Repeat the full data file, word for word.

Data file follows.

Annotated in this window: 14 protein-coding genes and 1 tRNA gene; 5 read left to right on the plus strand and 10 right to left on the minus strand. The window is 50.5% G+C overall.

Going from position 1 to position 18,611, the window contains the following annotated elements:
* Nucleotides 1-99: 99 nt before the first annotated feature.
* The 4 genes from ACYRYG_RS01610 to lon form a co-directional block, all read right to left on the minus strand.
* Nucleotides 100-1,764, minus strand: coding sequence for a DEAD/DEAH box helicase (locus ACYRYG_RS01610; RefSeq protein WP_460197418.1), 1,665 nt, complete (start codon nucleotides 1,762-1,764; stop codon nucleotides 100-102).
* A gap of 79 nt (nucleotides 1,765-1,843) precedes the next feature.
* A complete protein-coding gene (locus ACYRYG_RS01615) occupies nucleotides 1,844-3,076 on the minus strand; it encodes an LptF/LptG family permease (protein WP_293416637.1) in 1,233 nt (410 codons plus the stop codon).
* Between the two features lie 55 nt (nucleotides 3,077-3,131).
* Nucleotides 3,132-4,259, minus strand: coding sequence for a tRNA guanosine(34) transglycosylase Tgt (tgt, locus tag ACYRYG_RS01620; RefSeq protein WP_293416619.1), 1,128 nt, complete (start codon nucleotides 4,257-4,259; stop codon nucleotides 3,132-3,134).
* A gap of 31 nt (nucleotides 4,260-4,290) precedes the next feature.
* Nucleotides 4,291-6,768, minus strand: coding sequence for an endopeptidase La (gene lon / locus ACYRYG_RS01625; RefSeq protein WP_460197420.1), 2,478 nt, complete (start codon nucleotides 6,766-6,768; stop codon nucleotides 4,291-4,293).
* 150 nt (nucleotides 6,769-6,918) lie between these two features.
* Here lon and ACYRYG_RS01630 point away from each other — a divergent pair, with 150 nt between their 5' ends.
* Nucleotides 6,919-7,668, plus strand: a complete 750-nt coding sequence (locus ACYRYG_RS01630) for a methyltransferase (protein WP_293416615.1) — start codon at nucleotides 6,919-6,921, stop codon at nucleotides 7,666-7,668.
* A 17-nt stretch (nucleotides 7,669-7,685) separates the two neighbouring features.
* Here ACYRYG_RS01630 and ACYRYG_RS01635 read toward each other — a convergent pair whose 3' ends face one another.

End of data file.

Annotated in this window: 14 protein-coding genes and 1 tRNA gene; 5 read left to right on the plus strand and 10 right to left on the minus strand. The window is 50.5% G+C overall.

Going from position 1 to position 18,611, the window contains the following annotated elements:
* Nucleotides 1-99: 99 nt before the first annotated feature.
* The 4 genes from ACYRYG_RS01610 to lon form a co-directional block, all read right to left on the minus strand.
* Nucleotides 100-1,764, minus strand: coding sequence for a DEAD/DEAH box helicase (locus ACYRYG_RS01610; RefSeq protein WP_460197418.1), 1,665 nt, complete (start codon nucleotides 1,762-1,764; stop codon nucleotides 100-102).
* A gap of 79 nt (nucleotides 1,765-1,843) precedes the next feature.
* A complete protein-coding gene (locus ACYRYG_RS01615) occupies nucleotides 1,844-3,076 on the minus strand; it encodes an LptF/LptG family permease (protein WP_293416637.1) in 1,233 nt (410 codons plus the stop codon).
* Between the two features lie 55 nt (nucleotides 3,077-3,131).
* Nucleotides 3,132-4,259, minus strand: coding sequence for a tRNA guanosine(34) transglycosylase Tgt (tgt, locus tag ACYRYG_RS01620; RefSeq protein WP_293416619.1), 1,128 nt, complete (start codon nucleotides 4,257-4,259; stop codon nucleotides 3,132-3,134).
* A gap of 31 nt (nucleotides 4,260-4,290) precedes the next feature.
* Nucleotides 4,291-6,768, minus strand: coding sequence for an endopeptidase La (gene lon / locus ACYRYG_RS01625; RefSeq protein WP_460197420.1), 2,478 nt, complete (start codon nucleotides 6,766-6,768; stop codon nucleotides 4,291-4,293).
* 150 nt (nucleotides 6,769-6,918) lie between these two features.
* Here lon and ACYRYG_RS01630 point away from each other — a divergent pair, with 150 nt between their 5' ends.
* Nucleotides 6,919-7,668, plus strand: a complete 750-nt coding sequence (locus ACYRYG_RS01630) for a methyltransferase (protein WP_293416615.1) — start codon at nucleotides 6,919-6,921, stop codon at nucleotides 7,666-7,668.
* A 17-nt stretch (nucleotides 7,669-7,685) separates the two neighbouring features.
* Here ACYRYG_RS01630 and ACYRYG_RS01635 read toward each other — a convergent pair whose 3' ends face one another.